Quang Duc Buddhist Temple

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Quang Duc Buddhist Temple

Quang Duc Buddhist Temple

Information
Tradition/Linage Vietnamese
Main School Mahayana
Founded 1990
People
Teacher(s) Ven. Thich Tam Phuong
Contact Infotmation
Address 105 Lynch Road
Fawkner
Victoria 3060
Australia
Country Australia
Coordinates
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Map
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Phone (03) 9357 3544
Fax (03) 9357 3600
Website http://quangduc.com/p52204/homepage
Email quangduchomepage@gmail.com



Quang Duc Buddhist Temple

The Quang Duc Buddhist Welfare Association was established in 1990 in a small three-roomed house at 30 Bamburg St, Broadmeadows in the northern suburbs of the City of Melbourne. The house was used for worship, religious education and many various Buddhist activities. As time went by, and as the Buddhist community grew, the Ven.Thich Tam Phuong had to find a new place for a temple which would meet the needs of the Buddhist community of the northern suburban region.

On 20 of May 1997, thanks to the Buddha's blessing, we were lucky enough to purchase from the Victorian Education Department an old primary education school, in the suburb of Fawkner, on an area of 7,411m2 for A$351,200. We also received approval from the local Moreland City Council to set up a Buddhist Welfare Centre as part of the new Fawkner temple. This new temple is within easy reach of Melbourne airport and within easy access of the northern ring road.

From our initial establishment in 1990, we have strived to serve the local Vietnamese communities living in the northern region comprising of the cities of Broadmeadows, Coburg, Preston, Reservoir, Thomastown, Bundoora, Epping, Lalor, and as well Footscray in the west of Melbourne, Richmond in the inner city and Springvale in Melbourne South East. Some of the services we provide every weekend include, Buddhist Doctrine classes, Buddhist youth/family groups and Bo De Vietnamese Language school classes that helps children maintain their Buddhist traditions, spirit and Vietnamese culture.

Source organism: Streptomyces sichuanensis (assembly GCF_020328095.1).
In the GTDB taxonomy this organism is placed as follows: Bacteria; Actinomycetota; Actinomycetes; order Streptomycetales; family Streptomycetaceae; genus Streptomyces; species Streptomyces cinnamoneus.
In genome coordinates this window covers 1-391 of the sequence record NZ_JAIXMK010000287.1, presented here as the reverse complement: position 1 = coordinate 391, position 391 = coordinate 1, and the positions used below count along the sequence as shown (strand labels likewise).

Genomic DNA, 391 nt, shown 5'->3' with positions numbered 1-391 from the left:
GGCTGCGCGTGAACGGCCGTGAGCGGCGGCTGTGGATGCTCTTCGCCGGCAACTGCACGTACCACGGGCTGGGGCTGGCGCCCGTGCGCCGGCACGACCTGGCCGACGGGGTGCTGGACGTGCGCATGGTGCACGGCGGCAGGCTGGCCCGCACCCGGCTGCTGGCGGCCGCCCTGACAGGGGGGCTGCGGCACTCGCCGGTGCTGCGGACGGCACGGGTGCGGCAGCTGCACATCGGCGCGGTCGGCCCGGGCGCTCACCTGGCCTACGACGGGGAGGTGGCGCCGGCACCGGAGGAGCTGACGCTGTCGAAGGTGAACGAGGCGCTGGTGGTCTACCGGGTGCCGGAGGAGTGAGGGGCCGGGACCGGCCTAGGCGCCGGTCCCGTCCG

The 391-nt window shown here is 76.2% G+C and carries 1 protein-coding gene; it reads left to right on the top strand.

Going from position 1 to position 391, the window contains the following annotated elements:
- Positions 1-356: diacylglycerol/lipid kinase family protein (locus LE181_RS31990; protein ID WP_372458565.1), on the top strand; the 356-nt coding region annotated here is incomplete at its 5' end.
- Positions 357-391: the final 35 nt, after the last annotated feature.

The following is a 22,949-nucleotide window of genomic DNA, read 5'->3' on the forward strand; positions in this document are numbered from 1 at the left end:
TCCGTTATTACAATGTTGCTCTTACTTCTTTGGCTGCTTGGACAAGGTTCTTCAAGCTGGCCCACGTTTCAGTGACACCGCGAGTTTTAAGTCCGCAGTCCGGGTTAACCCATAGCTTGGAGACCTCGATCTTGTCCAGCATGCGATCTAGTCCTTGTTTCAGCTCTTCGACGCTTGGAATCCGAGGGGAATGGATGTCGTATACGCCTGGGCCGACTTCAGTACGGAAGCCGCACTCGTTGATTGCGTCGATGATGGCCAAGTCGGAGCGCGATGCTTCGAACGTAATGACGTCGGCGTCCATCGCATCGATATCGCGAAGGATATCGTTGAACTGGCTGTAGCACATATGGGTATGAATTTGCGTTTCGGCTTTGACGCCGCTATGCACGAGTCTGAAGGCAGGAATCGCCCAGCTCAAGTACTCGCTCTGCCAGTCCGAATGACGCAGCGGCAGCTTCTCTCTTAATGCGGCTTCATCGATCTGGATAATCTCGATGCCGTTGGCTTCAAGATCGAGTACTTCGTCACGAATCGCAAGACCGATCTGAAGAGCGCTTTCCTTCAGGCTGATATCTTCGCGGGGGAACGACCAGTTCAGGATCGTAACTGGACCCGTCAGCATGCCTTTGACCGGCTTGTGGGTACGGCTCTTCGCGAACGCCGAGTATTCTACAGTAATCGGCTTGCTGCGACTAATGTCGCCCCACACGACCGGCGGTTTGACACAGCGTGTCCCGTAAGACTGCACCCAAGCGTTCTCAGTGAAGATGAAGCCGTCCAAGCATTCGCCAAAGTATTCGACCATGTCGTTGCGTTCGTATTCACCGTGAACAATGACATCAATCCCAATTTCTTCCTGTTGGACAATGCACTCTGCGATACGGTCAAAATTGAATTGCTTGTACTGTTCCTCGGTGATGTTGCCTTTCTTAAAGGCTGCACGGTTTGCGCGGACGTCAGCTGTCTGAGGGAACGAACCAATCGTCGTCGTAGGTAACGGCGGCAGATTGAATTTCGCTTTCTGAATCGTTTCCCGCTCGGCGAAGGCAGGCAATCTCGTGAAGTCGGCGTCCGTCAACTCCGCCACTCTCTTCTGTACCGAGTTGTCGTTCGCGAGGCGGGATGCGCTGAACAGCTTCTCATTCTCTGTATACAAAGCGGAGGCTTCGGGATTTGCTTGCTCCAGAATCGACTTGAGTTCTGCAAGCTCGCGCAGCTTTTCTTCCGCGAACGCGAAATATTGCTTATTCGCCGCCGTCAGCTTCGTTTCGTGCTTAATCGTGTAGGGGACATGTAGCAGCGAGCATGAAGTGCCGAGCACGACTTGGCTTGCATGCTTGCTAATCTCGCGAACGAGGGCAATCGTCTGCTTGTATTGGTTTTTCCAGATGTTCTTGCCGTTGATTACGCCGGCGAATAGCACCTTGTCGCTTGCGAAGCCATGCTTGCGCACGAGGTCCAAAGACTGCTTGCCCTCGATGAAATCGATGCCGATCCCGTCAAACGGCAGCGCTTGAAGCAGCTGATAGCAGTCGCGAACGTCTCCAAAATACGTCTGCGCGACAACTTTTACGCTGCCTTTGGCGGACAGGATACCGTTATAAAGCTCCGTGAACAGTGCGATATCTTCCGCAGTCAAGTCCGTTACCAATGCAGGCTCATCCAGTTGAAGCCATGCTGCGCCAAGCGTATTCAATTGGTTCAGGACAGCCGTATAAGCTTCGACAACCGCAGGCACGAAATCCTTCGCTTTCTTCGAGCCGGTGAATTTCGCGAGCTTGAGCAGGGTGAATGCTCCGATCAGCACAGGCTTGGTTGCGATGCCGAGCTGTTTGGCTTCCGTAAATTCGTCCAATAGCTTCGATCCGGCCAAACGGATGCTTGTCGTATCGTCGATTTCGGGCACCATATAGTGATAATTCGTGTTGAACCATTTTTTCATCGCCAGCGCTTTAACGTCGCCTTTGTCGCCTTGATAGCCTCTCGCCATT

Current Quang Duc Buddhist Welfare Association activities

  1. Religious prayer services, every weekend:Prayers for peace and happiness and lectures for all people, so as to promote quality of life, peace and happiness in society.Marriage celebrations, special prayers for weddings.Prayers for the dead. Services for those who have passed away, funerals and memorials.
  2. Classes for the teaching of both Buddhist and secular subjects: Teaching the Vietnamese language to keep Vietnamese culture and traditions.Teaching doctrines to improve the knowledge of Buddhism and other Religions to cultivate life knowledge and understanding.Organised entertainment for Aged people Every Sunday, Morning tea and discussions about the quality of life .Give advice and consultations for parents on family problems.Give temporary accommodation and support for all people until they find stability in life.Counseling services to both problem gambers and drug-addicted persons Other services as required.

Our current timetable activities

Monday to Saturday: 5.30-7.00am: Morning recitation and meditation; 6pm-8pm: Recitation of Sutras and sitting mediation. This includes training in meditation from beginners to advanced levels Sunday: 9am - 4pm: activities, including sitting meditation, Sutras recitation, Vietnamese Buddhist Youth activities, Vietnamese language course for children, Buddhist doctrines, teaching and discussion etc. Marriage celebration, special prayers for weddings and funerals or memorials. We welcome all inquiries for further information. Please phone us on 03.9357 3544 or Fax: 03. 9357 3600. Email: quangduc@quangduc.com